As a society we expect high standards of those in a position of responsibility. Flick through job adverts for positions in the police, prison service, and so on, and there will be phrases like “applicants must be able to show integrity” and “high personal and professional standards.” An enhanced DBS check will be carried out, and training offered on expectations.
This rigorous procedure is a necessary element of safeguarding where one person is invested with real power over others. The power to deprive someone else of their liberty is one which should only be afforded to the most trustworthy, for obvious reasons. Responsibility for children is another.
And yet even with an enhanced DBS check, even with the checks and interviews and training and supervision, abusers and predators can slip through the net.
The use of his police powers by Wayne Couzens to kidnap and murder Sarah Everard is graphic and horrifying. But he is not the only police officer involved in abuse of women: at least 15 former or serving police officers have killed women since 2009. Just over this summer, Kevin Bentley (who boasted to victims that his position as a police officer made him “teflon”) was sentenced for 24 sexual assaults and Earling Leask was sentenced for grooming vulnerable women.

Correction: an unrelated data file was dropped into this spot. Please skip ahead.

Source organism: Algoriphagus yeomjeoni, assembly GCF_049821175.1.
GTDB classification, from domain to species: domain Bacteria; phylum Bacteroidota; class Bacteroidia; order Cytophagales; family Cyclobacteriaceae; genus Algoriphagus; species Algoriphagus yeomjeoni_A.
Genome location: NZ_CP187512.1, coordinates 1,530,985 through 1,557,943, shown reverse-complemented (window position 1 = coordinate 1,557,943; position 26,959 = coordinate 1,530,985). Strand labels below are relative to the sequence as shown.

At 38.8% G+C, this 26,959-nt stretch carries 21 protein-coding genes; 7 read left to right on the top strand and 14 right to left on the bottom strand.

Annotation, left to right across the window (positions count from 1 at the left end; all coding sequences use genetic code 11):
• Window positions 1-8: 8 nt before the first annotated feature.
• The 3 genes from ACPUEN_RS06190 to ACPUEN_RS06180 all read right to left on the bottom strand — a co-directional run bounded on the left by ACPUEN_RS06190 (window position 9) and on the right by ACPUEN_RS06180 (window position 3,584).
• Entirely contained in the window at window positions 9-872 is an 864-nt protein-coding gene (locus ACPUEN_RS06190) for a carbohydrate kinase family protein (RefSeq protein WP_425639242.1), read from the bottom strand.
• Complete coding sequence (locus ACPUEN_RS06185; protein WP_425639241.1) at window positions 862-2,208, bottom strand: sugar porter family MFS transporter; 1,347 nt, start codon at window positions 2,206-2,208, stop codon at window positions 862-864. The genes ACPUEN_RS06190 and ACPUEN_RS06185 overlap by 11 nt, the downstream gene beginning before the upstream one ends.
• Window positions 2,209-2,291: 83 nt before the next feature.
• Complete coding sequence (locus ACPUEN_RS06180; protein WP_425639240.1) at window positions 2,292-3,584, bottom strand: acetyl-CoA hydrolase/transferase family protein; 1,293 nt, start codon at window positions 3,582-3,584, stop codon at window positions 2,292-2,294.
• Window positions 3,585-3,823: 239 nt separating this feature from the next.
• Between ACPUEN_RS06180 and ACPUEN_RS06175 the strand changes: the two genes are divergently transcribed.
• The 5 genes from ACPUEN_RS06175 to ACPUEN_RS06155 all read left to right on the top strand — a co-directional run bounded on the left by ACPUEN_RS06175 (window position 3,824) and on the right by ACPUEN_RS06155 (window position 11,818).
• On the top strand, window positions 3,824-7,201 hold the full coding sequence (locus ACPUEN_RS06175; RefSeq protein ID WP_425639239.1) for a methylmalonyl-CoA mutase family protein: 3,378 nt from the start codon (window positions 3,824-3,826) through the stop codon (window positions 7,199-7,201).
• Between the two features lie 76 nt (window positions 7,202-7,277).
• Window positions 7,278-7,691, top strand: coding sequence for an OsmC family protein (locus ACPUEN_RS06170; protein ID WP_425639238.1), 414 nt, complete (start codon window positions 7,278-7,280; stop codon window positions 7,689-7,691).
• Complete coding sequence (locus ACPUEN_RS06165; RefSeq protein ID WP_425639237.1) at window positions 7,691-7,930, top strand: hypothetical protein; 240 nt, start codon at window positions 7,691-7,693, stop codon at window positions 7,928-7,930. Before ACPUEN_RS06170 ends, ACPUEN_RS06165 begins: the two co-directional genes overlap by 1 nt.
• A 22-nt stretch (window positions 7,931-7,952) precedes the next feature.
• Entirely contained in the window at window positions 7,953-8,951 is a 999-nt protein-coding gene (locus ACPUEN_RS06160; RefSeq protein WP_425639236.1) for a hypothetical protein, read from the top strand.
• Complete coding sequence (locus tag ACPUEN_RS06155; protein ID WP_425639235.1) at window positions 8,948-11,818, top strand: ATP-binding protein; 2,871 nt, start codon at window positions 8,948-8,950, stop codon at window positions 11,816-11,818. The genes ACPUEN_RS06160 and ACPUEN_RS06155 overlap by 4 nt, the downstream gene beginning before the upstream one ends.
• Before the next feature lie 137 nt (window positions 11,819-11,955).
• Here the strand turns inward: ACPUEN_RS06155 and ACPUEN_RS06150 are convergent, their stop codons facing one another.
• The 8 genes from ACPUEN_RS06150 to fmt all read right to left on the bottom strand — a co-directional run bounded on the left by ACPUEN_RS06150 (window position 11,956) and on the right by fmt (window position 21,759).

Nor are the police the only institution affected. Take for example the case of David Whitfield, a prison officer recently sentenced for demanding sexual favours from female prisoners in exchange for privileges – and in the same month, August 2021, Joshua Whitehead was sentenced for sexual assault while Jordan Jackman was jailed after he used his system access to obtain the personal details of a visitor he thought attractive. These incidents are not vanishingly rare. Clerics, teachers, caretakers and more – no matter how rigorous the checks, a predator who has not (yet) been arrested or convicted can work in these positions of power.
An unrealistic solution perhaps, in light of how many more women would need to be recruited – but if there are no safeguarding checks capable of dealing with an epidemic of violence against women, is it time to amend legislation so that only female police officers have permission to arrest and detain women, and only female prison officers may work in a women’s prison?